If you and I have had a discussion regarding Jacarandas, in the past few months, please don't assume this post is directed at you, individually. This post was encouraged by years and years of sensing a general dislike for the jacaranda from many, many people. Don't fret!
I don't think I can recall someone (besides my mother) ever having a kind word to say about the Jacaranda tree. We have a large Jacaranda tree on one side of the street. When we moved in, we gutted the entire front and backyard, left the huge purple tree and then planted two more. You should hear the caution we received from people. Who knew people had such vitriolic hate for a tree? Of course people will compliment it's remarkable hue, when in bloom, but only after groaning about the sticky leaves and sappy leftovers, for a few minutes. Sometimes I wonder if people complain about it and after doing so, they realize what they sounded like so they return to it's beauty as somewhat of an aside that erases the preceding comments.
Or maybe people genuinely don't care.
Or maybe they really just hate the Jacaranda (which really is ok!)
But I have a new thought.
The Jacaranda tree makes a pretty accurate analogy for the journey of life.
Think on the tree.
When it is in full bloom, it is so beautiful! I drive down the streets of Long Beach, twice a year and I'm overwhelmed with the almost-neon purple buds. It's simply breathtaking. When driving down a street that is lined with the Jacaranda, you can't help but look up and notice. Even the ground, where the buds fall, makes a bright and exciting landscape.
And yet, everyone is always complaining about the inconvenience that it causes.
Most people HATE the Jacaranda.
They completely dismiss it (and I believe would be totally ok, if the tree never existed, or only resided in a park where they could enjoy it from afar).
Because it takes a few minutes to clean up.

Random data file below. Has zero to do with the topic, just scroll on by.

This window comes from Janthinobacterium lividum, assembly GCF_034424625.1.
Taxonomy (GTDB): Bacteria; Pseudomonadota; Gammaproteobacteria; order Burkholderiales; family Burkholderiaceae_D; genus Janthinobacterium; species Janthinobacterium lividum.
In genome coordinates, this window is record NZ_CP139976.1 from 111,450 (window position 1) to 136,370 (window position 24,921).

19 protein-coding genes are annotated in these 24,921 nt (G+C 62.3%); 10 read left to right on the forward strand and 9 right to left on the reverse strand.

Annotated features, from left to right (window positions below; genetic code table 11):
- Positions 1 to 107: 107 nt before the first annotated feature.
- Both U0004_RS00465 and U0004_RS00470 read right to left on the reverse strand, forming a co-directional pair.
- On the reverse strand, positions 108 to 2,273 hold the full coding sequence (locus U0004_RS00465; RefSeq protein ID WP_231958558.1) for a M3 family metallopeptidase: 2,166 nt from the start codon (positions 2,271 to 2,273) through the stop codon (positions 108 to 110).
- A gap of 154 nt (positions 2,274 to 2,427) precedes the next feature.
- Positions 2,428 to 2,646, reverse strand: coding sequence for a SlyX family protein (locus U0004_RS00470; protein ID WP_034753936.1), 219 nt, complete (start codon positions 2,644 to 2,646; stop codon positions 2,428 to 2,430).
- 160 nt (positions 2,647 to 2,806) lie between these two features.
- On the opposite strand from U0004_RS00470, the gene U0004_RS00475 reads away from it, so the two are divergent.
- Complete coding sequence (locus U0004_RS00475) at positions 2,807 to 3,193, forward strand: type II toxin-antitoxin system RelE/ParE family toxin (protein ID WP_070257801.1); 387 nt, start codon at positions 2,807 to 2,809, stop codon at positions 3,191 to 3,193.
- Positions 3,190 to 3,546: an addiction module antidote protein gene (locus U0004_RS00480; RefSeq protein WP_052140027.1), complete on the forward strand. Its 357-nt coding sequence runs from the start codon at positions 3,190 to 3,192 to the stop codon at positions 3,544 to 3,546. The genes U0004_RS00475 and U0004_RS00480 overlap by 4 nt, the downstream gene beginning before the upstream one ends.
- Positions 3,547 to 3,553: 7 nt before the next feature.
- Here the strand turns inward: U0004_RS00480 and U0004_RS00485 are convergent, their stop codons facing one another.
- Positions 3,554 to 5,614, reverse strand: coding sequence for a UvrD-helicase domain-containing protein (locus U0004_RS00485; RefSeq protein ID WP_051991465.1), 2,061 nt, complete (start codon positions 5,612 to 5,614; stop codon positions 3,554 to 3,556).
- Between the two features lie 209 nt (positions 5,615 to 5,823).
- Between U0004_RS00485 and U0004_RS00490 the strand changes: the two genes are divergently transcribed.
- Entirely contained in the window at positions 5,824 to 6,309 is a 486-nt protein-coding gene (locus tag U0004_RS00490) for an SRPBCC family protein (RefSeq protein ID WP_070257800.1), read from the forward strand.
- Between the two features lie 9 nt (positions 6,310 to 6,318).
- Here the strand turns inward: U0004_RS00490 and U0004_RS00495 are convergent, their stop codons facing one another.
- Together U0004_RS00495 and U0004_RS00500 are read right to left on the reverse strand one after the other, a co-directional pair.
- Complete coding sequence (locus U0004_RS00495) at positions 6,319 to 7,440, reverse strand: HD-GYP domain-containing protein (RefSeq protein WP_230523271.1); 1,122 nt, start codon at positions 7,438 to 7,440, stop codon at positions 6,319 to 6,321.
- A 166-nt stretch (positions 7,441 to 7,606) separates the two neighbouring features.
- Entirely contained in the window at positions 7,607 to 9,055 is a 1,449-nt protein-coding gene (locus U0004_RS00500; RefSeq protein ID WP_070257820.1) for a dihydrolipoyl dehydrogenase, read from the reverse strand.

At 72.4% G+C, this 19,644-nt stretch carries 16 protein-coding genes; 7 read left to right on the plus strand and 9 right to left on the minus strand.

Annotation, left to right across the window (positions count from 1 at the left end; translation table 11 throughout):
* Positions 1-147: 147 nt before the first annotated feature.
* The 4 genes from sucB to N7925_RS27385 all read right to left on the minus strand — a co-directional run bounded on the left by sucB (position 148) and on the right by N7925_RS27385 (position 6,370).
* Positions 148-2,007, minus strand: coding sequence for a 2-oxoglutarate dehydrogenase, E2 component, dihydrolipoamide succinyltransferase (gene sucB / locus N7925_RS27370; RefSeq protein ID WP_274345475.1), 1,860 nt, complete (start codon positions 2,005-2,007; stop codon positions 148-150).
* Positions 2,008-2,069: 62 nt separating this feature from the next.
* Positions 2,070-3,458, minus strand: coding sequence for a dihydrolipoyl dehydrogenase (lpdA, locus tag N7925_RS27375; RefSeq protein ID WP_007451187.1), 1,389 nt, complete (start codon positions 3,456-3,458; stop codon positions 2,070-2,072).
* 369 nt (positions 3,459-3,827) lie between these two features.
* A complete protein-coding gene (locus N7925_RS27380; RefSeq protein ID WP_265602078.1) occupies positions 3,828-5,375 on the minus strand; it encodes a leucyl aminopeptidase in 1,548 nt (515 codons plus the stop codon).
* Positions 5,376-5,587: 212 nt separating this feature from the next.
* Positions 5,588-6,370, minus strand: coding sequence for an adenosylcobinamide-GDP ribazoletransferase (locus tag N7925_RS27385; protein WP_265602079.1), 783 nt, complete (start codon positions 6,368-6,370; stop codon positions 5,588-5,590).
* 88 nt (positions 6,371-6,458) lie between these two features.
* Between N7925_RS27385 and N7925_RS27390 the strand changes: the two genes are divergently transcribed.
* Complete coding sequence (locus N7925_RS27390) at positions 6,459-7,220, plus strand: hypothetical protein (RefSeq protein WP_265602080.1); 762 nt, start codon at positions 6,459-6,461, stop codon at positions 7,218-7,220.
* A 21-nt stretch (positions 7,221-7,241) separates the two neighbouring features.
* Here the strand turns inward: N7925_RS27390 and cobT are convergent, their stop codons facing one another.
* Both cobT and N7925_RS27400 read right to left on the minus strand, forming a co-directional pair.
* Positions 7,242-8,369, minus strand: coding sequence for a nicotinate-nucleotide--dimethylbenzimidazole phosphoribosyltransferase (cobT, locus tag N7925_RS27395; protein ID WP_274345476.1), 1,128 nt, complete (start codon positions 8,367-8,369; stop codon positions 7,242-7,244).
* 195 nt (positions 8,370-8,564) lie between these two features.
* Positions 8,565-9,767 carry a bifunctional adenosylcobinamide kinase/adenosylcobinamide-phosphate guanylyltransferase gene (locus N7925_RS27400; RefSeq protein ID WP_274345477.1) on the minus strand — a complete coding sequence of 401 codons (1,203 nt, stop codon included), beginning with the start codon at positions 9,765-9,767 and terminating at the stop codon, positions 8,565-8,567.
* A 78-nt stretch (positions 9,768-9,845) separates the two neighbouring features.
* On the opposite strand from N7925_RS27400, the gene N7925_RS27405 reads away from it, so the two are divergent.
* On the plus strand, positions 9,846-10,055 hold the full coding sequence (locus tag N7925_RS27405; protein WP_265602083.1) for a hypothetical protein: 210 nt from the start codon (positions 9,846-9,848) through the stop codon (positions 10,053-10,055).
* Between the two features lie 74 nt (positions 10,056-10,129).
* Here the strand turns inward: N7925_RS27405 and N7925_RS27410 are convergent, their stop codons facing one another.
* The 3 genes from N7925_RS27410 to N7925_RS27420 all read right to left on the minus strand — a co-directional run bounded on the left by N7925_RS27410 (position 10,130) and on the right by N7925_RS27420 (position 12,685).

Because it's messy.
Because it can be inconvenient.
We miss the beauty because we are wholly focused on the negative parts of the situation.
We want so badly to become pregnant but then we complain, complain because of morning sickness and sleepless nights and then we buy a house and complain, complain because we have to do the work to prepare it for move in. Our kids don't sleep and need us to hold them and we complain complain because we aren't getting sleep and we need money to pay a bill and get upset we can't spend the money we surprisingly obtained, on something more exciting. We have lovely friends but complain complain that they aren't meeting our needs and we have been gifted time on earth but we are bound with complaints about how much easier life is for someone else. We freely worship but complain about the church and we have so many things and are so bundled in the negative.
We totally miss the blessing because we are spending that time focused on what we don't like.
I venture a guess that if you ever meet a person who loves a Jacaranda tree, they are moving just simply and peacefully enough to enjoy the beautiful things and to be patient with the little messes along the way.
After all, if there was no mess, the beautiful wouldn't look as bright.